Back in , I believe it was the 1990s Chrysler had a V-6 in a new line of
cars. (Cab forward?) The computers in those cars from a block distant
could over power our repeater just 2 miles distant. I was interested in
purchasing one, but discovered the computer signal on a test drive. The
dealer worked with me to pinpoint the problem. He was very helpful. It
turned out to only be on the high performance configuration of cars with
that engine. However the response from Chrysler was basically. Tough!
Live with it. Two years later they still had the same problem, but it
was eventually fixed. In the mean time I purchased a Trans Am.
Industry is learning, but I believe the learning process still is
ongoing with new RFI sources constantly showing up.
Had it not been for the ARRL, BPL would have become a reality. I
believe it took many hours (over years?) for that process which Ed
should be able verify. Thanks for the hard work Ed.
Having been an instrument rated pilot and heavily involved, I'm quite
familiar with the following about 5 to 6 years ago.
The same is true with LightSquared and their ground based wireless
augmentation system which would have placed many ( I believe it was to
be 40,000.) 40 KW ground based transmitters next to the GPS satellite
down link frequencies. Based on their information provided to the FCC
that there would be no interference, the FCC granted temporary approval
for the installation of ground transmitters even though the satellite
industry and aviation groups provided information that these
transmitters would (not could) create dangerous interference to aircraft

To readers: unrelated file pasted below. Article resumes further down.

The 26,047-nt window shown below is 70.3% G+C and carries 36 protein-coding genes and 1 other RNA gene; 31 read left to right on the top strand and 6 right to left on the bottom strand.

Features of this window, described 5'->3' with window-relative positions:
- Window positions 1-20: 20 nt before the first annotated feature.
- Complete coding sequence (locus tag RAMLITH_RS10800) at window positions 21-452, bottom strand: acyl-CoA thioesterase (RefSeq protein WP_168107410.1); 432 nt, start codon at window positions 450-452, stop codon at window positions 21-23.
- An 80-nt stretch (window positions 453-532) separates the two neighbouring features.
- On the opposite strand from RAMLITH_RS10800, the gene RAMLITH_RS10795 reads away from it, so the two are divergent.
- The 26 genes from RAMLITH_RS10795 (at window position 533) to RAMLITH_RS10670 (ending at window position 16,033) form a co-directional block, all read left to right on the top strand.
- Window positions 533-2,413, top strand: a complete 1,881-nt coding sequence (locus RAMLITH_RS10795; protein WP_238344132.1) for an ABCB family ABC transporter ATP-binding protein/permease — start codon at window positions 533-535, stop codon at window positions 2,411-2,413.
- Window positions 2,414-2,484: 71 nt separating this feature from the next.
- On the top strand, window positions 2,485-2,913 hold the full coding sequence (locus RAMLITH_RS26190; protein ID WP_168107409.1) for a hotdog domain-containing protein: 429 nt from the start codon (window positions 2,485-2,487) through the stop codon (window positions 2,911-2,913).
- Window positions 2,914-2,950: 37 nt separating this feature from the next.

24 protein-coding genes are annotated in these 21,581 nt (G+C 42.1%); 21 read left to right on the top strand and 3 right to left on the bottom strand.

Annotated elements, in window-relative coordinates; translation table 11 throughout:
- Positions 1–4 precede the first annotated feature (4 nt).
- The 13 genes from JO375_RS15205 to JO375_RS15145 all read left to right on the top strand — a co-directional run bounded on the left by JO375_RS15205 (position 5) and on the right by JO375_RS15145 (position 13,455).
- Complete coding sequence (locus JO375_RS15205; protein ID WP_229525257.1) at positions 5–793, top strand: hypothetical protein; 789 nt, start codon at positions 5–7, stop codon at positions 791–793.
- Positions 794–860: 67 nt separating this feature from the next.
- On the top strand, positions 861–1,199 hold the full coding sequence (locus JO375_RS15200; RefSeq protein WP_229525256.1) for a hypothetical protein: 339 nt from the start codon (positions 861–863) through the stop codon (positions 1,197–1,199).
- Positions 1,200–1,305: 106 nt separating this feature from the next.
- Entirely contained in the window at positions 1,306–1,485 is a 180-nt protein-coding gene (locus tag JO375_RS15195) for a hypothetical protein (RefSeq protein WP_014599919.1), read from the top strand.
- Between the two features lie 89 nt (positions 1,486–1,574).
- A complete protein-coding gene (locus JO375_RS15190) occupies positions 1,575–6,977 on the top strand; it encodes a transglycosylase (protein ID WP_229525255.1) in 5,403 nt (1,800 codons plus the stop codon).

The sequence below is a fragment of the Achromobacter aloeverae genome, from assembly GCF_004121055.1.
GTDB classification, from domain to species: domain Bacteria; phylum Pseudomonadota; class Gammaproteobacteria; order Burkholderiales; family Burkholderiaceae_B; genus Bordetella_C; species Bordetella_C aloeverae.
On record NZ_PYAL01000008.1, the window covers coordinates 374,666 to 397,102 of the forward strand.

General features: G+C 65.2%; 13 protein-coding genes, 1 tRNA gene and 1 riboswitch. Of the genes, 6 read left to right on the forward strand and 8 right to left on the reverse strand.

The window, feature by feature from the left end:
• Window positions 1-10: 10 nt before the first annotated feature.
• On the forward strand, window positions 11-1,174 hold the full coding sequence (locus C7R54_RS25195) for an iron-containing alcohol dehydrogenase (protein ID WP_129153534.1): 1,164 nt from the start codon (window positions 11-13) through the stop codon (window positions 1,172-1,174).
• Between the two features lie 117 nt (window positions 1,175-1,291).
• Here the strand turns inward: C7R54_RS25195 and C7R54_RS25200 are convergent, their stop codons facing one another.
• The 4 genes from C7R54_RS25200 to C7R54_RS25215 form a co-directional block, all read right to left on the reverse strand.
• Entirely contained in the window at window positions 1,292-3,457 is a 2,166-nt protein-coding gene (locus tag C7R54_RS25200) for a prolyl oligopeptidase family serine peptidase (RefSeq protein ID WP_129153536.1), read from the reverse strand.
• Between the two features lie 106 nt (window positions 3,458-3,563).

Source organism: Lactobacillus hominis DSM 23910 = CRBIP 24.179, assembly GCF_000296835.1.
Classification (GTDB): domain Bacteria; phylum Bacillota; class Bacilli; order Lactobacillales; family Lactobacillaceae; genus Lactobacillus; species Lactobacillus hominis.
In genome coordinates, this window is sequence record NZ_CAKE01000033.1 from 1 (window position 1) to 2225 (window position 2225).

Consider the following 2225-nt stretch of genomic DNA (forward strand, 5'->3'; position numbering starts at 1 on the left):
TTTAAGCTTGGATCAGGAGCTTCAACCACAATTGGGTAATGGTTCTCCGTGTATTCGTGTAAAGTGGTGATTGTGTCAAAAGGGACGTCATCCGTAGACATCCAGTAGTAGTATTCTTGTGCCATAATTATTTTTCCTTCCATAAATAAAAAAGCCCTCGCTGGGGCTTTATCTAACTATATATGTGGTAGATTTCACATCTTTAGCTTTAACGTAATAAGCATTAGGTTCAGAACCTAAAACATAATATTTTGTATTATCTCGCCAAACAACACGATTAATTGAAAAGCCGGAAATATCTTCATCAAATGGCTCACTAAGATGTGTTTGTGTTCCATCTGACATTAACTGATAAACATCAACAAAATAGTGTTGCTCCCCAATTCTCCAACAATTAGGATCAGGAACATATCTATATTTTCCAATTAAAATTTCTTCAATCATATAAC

using GPS navigation, particularly in high density traffic areas around
major airports and cities. I believe you will find that the FCC
violated their own rules in the case of authorizing (even on a trial
basis) of LightSquared's ground based transmitters. They went so far as
to provide the FCC with what was basically false information. Only
the massive input from other Federal departments, industry, and
individuals finally stopped the implementation. There were likely to be
Billions of dollars at stake in the future. The whole story including
reason, makes for interesting reading, but not here.
How it was done: Quote from "The Left Seat": " the FCC issued the
wavier for a ground based system in the satellite bands against the
concerns and recommendations of the Department of Defense,
Transportation, and Homeland Security AND its own guidelines. The NPRM
was issued in such a manner that the comment period was far shorter than
normal. On top of that the accelerated test schedule, LightSquared is
the only one who will present the data to the FCC, and they are required
to have equipment in place “IF” the OK is given." Links were provided
in the blog.
That it went away quietly with no fanfare raises questions. You almost
have to go to the pilot groups to find out the real details.
"LightSquared ground based transmitters to interfere with GPS" as search
criteria did produce results, but much of the drama is no longer there,